Early Access and Community Modding

CryomatrixCryomatrix Cambridge, MAMember UncommonPosts: 1,051
So I'm playing Conan Exiles, my first survival game and I loaded on mods for the first time in a computer game:

Disclaimer: I am not in the software field at all. 

Some of the mods for Conan Exiles seem to be pretty damn good and expansive (Age of Calamitous, offline mode, and numerous others). Historically, I've read, some mods for Skyrim and Fallout 4 are amazing and are essentially patches that should have been released. Hell, Sovrath has been working on a Skyrim mod for 2 years. 

A newbie thought I had was: 

Why doesn't Funcom, which has Conan Exiles in Early Access (a.k.a pay me to test the game), offer something to the community to make "mods" or additions to the game. Offer something like 0.5% of revenue or a 0.1% of revenue for Funcom sanctioned modding that actually enhances game play and fixes bugs? I mean this Age of Calamitous seems ridiculously huge, it is 2 GB, (Age of Calamitous). There are others which add new features to the game (Horticulture ). Another one adds a compass (Compass) to the map and another adds a more immersive loot system. (Immersive Looting). Another one purportedly adds enhanced combat. There is even a mod where you can animate sex with characters and NPC's. There is one that adds an offline option that is just an easy click on the main menu. Can't figure out why it wouldn't be added in the main game?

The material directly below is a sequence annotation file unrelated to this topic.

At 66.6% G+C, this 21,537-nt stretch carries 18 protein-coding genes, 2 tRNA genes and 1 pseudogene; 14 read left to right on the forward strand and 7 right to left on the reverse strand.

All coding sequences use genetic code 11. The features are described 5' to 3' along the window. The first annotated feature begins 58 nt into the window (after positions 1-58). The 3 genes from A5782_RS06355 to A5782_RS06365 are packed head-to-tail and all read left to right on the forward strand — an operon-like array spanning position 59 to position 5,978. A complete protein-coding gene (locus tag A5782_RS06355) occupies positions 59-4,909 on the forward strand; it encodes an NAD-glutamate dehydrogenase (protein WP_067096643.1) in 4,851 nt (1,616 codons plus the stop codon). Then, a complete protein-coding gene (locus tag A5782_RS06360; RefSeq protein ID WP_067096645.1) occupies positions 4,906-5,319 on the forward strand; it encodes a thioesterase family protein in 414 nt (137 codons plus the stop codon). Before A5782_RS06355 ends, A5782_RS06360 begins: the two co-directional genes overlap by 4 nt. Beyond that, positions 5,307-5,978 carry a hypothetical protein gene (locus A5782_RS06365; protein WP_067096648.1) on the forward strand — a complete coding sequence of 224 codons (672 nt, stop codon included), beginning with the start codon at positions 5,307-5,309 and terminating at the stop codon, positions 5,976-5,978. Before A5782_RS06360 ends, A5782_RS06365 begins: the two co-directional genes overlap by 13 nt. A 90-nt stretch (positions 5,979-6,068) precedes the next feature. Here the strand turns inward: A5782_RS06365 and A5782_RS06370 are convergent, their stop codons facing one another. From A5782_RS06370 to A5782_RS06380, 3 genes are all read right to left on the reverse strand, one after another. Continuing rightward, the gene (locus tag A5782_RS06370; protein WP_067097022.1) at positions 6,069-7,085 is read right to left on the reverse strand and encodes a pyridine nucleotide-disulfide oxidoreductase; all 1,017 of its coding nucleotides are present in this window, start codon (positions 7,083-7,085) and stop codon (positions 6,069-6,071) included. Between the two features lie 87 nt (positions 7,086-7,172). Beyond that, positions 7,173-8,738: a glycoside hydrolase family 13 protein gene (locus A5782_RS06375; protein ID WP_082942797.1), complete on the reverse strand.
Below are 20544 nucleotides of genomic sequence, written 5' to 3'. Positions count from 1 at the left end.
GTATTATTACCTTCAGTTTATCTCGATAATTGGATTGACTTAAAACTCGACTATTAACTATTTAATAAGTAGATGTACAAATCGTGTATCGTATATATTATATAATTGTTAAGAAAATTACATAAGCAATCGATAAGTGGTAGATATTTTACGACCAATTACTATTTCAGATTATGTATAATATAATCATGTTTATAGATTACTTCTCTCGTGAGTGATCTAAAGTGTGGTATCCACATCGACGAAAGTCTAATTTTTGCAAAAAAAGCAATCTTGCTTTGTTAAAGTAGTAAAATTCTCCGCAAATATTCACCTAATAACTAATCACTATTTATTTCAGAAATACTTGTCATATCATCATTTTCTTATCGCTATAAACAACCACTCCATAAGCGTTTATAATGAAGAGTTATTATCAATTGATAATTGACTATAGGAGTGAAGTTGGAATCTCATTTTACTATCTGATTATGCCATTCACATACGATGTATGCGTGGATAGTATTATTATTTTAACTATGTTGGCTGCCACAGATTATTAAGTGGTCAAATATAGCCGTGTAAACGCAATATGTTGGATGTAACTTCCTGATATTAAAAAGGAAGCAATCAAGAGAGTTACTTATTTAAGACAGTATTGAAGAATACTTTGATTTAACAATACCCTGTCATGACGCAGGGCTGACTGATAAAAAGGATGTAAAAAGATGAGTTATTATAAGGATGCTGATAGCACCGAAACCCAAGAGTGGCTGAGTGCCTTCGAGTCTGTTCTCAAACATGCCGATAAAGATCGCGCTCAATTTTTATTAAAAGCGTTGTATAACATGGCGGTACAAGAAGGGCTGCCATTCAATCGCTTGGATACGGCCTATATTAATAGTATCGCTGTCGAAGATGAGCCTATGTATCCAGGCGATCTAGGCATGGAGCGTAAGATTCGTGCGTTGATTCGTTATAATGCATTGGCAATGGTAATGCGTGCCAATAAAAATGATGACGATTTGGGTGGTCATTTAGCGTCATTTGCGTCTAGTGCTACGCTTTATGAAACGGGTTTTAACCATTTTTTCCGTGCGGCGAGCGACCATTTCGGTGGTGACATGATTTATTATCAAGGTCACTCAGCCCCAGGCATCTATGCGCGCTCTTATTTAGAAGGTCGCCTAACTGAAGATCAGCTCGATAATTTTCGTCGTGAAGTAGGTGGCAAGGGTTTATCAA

My thought is that, wouldn't it be cheaper perhaps and effective to offer some material reward for community modding. Then take the mod and make sure it is sanctionable and it fits with the overall game and if it passes muster, then add it to the official game, give a material reward, and move on. 

The point is that with a proper incentive and community modding (that is up to par) you can effectively develop your game with inherent passion and perhaps make it even cheaper and release a better product. 

Right now, as I play Conan exiles there is a lack of items and weapons in-game, with all these mods you basically exponentially increase the amount of features and items making the game better. Now, if they could actually get someone to fix the combat and the rubber banding mobs that would be great. If you could fix the bugs, exploits, and pathing BS that would also be awesome, but probably difficult. Essentially, the whole combat system needs to be reworked.